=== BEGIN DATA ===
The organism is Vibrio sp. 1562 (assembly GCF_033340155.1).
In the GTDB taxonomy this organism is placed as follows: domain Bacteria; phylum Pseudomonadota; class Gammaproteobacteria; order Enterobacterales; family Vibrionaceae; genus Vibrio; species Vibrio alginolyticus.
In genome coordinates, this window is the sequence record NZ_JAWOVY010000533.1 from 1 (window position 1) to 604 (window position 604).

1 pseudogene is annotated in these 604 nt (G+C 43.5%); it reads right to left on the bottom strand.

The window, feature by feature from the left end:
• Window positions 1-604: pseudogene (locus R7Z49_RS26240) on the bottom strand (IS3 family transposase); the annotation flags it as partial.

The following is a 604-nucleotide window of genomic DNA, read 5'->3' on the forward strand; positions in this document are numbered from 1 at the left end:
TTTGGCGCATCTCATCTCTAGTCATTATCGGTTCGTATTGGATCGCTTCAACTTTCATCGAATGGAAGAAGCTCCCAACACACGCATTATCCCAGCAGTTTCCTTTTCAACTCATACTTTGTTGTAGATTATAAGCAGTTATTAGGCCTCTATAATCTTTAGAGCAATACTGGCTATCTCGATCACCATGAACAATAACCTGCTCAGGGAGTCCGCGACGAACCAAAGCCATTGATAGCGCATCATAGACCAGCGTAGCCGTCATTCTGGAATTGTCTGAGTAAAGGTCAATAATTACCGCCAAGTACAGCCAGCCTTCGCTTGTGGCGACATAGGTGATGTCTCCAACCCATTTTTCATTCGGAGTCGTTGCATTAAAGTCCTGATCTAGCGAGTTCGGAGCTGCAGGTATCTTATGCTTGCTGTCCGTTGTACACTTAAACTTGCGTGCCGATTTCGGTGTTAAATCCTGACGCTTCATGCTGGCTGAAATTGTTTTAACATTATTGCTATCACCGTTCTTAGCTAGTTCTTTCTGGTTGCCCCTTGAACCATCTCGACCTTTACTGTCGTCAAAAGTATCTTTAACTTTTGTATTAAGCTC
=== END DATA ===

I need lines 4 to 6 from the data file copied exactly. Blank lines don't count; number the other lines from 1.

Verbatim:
1 pseudogene is annotated in these 604 nt (G+C 43.5%); it reads right to left on the bottom strand.

The window, feature by feature from the left end:
• Window positions 1-604: pseudogene (locus R7Z49_RS26240) on the bottom strand (IS3 family transposase); the annotation flags it as partial.